I've read a few blog entries lately with tips about taking your baby around with you on public transport in London, and they all seem distinctly tame, possibly even verging on the cowardly. The Big Bad city is in fact, while big, actually not very bad at all, and carting a baby or toddler around all over the place is easy-peasy and will make maternity leave a lot less boring and repetetive. Of course, unless you are a bus driver or go everywhere in a black cab, it's almost always quicker to get the tube or train, or to cycle... we don't own a car at all... so here's how I did it.
|Colin and Tommy take a simultaneous snooze on Network Southeastern|
- Just do it. Don't fanny around being nervous of going on the tube, think carefully: what's the worst that could happen? If you ask, someone will always help you, so get out there.
- Always ask for a seat if no one stands up when you get onto a vehicle holding your child. Be confident and assertive, don't be timid. I enjoy the vicarious thrill of embarrassing people who've studiously been ignoring my presence, heads buried in the Metro, by politely but firmly asking them if I can sit down. You'll also find that middle aged women are the most likely to vacate seats for you - they remember what it's like having a little one (or more) in tow.
- While the child can't walk, use a sling. This makes all forms of transport a billion, trillion times easier to use and means you can travel at rush hour (useful if you're commuting to childcare), which is impossible with a buggy unless you are incredibly pushy and immune to social stigma and disapproval.
|Tommy free to roam on the Overland to Dalston Junction|
|Train from Seven Sisters to Liverpool Street.|
- The moment they can walk, make them walk. If their little legs get tired, they can ride on your shoulders or you can carry them for short periods. This saves lugging a buggy about and keeps them fit. They're children, powered from within by a mysterious force like Duracell bunnies, it's YOU that needs to be carted about in a pushchair while you have a snooze.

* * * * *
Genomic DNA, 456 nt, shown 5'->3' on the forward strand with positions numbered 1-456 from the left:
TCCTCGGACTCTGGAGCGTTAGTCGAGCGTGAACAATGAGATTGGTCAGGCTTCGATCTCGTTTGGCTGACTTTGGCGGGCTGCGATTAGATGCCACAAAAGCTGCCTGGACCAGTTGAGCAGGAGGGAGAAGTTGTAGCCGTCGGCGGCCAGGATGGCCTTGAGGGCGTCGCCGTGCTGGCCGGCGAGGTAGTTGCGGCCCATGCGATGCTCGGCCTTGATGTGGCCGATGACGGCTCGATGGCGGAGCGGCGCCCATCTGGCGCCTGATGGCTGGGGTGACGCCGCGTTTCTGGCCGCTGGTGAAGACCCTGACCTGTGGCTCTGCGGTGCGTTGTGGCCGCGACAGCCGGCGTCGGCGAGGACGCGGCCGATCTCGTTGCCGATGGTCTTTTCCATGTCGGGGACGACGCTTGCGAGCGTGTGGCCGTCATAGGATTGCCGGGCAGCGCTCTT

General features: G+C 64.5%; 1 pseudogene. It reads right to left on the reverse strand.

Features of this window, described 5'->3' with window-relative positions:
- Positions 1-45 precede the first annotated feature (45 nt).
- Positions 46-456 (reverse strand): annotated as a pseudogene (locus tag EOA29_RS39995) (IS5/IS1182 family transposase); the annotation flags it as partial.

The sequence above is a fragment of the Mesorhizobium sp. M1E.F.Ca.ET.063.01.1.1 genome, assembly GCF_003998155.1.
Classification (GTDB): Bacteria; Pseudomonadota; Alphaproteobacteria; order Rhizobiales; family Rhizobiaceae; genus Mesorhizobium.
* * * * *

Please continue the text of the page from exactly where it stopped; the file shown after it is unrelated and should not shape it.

- Trust that they won't fall over and die on tubes and trains, and they will learn to hold on if you allow them to learn. My 2 year old never falls, and when the train jerks he grabs the nearest pole. This causes consternation amongst my fellow travellers, who entertainingly try and catch him when they think he's going to fall. Again, this requires a certain amount of chutzpah as you might encounter disapproval, but you'll also be surprised at how much fun people have interacting with your child, if you let them. Remember, you're in a sealed box, no one can steal your offspring.
- Need to feed baby using your breasts? Do it, no one cares. The most you will get is an indulgent smile and, if you're really lucky, some sneaky looks from curious souls. I continue with this philosophy with my two year old, although his cries of "Tommy wants mama milk from the mama boob" can be a tiny bit embarrassing at times, so I stick my breast in his mouth to shut him up.
- Make entertainments from whatever is around - pat-a-cake, looking at pictures in free newspapers, or tearing up free newspapers to make dogs, boats, hats etc. is all invaluable toddler entertainment.
- If they're potty trained, keep a paper cup in your bag as an emergency wee receptacle.
- Always carry a few baby wipes or tissues..
...but pack light and minimise all other luggage. Be ruthless, carry only what you absolutely 100% cannot do without. Top tip: this does not include a changing mat, hairbrush or change of clothes for your child (the child will survive until you get home, even covered in wee. If the worst comes to the worst and they shit in their trousers, in London you are never more than 15m from a Primark, and can purchase some new clothes. Rinse the child off under the tap in a toilet somewhere, or give them a wipe-wash).
- Finally... don't worry - sometimes things go wrong but (unless you are supremely unlucky) no one will die and tomorrow is another day.
|Breastfeeding on the 06.48 to Glasgow Central. Now that was a long journey.|